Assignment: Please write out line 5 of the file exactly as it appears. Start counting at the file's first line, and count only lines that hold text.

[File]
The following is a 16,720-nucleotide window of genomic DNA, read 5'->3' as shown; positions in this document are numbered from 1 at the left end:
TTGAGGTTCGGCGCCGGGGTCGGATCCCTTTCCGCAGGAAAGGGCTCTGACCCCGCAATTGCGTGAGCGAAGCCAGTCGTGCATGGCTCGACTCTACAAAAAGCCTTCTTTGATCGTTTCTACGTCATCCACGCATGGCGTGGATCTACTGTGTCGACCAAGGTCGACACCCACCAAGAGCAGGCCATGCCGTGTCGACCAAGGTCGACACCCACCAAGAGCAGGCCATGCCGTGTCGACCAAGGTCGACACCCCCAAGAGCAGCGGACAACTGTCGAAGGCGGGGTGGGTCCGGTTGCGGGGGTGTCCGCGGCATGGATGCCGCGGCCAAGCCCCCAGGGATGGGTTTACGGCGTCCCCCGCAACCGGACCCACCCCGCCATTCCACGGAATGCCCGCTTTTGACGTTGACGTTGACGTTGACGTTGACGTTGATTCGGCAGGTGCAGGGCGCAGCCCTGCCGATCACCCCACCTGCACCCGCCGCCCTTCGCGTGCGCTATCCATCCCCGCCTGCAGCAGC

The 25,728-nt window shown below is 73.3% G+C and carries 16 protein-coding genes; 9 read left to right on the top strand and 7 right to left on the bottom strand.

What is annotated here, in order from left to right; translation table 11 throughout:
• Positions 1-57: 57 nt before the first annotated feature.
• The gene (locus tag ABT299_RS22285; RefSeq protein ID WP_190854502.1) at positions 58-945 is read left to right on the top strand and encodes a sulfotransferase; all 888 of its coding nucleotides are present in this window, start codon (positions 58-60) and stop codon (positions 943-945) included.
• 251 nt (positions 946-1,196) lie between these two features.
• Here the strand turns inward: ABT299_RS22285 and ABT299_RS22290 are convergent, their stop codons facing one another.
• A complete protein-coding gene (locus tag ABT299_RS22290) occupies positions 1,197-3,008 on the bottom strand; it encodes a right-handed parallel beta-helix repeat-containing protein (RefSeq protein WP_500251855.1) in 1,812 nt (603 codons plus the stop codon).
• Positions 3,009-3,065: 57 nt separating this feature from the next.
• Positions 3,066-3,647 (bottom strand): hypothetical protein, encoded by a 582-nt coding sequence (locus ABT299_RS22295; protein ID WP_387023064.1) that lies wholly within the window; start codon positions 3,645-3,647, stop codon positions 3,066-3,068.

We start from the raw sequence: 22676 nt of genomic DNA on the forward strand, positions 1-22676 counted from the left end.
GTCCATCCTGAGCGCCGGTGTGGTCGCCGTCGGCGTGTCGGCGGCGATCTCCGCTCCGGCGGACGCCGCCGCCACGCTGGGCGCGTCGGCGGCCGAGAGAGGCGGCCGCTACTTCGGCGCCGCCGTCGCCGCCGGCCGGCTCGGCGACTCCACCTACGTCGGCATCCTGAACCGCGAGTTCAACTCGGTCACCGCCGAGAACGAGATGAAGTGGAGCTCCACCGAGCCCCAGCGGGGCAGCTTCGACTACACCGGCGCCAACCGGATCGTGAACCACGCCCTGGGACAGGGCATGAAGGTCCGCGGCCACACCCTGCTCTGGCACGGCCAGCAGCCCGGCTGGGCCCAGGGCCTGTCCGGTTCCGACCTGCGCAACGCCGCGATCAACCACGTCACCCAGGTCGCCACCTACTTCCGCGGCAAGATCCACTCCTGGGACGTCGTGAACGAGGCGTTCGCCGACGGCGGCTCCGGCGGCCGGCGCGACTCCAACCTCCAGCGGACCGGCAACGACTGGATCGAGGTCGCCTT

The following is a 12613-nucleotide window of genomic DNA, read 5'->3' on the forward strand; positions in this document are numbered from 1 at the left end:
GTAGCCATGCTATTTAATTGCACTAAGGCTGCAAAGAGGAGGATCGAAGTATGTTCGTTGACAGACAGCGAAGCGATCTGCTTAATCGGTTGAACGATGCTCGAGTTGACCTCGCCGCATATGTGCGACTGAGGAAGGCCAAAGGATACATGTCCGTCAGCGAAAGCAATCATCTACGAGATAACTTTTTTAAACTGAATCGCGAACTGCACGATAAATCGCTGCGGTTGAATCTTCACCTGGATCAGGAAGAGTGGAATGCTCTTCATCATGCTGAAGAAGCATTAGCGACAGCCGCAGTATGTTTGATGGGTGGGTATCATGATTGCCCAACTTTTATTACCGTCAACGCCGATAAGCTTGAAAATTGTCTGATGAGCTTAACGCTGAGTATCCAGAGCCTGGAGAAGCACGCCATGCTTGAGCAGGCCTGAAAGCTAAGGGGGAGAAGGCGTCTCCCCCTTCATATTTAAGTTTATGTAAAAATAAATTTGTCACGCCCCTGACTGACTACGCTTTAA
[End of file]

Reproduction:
• Positions 1-57: 57 nt before the first annotated feature.